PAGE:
Lake-level regulation alters wetland plant communities and their role in providing faunal habitat. Regulation plans have sometimes been changed to restore ecosystem function; however, few studies have shown the effects of such changes. In 2000, a new plan was implemented for regulation of Rainy Lake and Namakan Reservoir in northern Minnesota, USA. We had studied wetland plant communities under the previous 1970 regulation plan in 1987 and used those data to evaluate changes during 2002–2006 and 2010 resampling efforts using the same methods. Ordinations showed that plant communities changed little on Rainy Lake, where regulation changes were minor. However, on Namakan Reservoir, substantial changes had occurred in both vegetation and faunal habitat within two years, as plants favored by dewatering were replaced by submersed aquatic plants favored by year-round flooding under the new 2000 regulation plan. After ten years, Namakan showed greater similarity to unregulated Lac La Croix but still differed overall. Longer-term studies may be needed to determine if the regulation-plan change continues to alter Namakan plant communities. The speed at which changes began suggests that studies on other regulated lakes should begin in the first growing season following implementation of a new regulation plan and should continue periodically for a decade or longer.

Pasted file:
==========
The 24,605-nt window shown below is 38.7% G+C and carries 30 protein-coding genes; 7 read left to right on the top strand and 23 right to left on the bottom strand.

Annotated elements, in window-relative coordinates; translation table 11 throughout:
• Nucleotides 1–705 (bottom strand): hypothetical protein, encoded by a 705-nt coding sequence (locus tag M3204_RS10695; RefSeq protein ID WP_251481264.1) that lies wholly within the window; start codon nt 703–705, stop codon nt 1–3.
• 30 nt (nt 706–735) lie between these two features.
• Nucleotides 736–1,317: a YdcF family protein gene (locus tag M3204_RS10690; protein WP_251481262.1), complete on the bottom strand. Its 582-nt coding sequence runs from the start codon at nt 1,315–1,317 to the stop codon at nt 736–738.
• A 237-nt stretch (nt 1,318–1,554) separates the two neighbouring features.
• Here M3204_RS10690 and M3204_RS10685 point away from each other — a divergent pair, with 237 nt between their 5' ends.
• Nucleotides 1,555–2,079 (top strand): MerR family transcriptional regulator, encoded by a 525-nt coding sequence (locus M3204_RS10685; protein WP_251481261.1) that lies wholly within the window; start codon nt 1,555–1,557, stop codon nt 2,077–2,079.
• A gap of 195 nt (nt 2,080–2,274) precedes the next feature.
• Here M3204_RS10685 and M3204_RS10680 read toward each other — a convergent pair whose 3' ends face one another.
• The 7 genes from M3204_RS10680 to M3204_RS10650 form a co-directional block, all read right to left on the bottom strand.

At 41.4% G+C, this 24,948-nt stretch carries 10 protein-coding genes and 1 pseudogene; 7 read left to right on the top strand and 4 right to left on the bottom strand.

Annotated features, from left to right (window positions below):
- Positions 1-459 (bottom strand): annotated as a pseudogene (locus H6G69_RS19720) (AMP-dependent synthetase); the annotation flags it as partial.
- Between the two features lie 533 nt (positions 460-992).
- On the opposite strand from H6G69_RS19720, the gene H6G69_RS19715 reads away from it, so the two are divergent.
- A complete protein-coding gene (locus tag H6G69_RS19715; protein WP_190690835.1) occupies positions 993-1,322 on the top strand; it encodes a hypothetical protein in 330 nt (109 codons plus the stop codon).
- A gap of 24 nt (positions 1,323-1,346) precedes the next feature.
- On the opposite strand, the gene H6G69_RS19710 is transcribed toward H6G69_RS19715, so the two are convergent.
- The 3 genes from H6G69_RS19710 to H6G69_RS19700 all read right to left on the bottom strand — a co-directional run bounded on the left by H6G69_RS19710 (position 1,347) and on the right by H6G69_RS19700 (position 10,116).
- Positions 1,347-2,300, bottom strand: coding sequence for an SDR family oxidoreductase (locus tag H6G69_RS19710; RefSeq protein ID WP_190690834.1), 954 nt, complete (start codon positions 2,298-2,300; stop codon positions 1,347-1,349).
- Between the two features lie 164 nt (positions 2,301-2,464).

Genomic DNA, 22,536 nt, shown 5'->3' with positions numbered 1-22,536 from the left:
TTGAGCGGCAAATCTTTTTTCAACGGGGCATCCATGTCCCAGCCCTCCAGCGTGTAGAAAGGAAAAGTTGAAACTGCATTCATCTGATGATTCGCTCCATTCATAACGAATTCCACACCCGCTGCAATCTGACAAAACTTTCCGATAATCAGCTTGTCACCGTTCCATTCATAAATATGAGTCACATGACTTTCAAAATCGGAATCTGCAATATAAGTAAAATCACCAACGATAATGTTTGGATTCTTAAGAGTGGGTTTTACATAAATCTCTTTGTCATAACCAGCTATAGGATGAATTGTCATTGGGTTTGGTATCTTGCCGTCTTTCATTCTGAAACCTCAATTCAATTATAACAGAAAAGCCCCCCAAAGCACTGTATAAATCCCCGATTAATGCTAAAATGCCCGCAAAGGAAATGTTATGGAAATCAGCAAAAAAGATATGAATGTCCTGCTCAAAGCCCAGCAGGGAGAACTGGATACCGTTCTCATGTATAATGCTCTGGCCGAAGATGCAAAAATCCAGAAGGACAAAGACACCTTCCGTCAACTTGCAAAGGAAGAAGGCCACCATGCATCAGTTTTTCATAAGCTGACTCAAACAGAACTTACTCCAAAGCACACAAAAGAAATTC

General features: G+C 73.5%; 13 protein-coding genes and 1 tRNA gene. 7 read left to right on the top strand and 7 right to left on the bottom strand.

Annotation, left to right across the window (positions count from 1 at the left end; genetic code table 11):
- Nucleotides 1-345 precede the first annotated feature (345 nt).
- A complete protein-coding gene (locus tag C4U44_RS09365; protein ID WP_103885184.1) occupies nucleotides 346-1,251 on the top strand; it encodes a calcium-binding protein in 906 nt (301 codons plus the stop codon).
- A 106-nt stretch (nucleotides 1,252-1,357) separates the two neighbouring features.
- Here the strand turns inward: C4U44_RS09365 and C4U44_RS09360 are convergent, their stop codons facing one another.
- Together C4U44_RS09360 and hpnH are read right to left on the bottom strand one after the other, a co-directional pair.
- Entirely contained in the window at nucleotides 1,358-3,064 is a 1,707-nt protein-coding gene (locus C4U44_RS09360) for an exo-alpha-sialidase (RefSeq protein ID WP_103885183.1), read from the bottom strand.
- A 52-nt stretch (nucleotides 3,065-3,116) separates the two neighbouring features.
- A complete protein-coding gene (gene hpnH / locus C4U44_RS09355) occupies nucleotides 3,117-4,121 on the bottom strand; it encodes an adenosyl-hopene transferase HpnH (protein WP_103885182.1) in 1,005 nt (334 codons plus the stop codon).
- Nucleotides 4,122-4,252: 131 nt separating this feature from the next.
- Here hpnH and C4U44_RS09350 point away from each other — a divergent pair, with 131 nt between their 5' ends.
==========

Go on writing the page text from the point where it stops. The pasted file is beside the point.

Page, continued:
Meeker, James E.; Wilcox, Douglas A.; and Harris, Alan G., "Changes in Wetland Vegetation in Regulated Lakes in Northern Minnesota, USA Ten Years after a New Regulation Plan Was Implemented" (2018). Environmental Science and Ecology Faculty Publications. 116.
Wetlands (2018) 38:437–449 https://doi.org/10.1007/s13157-017-0986-1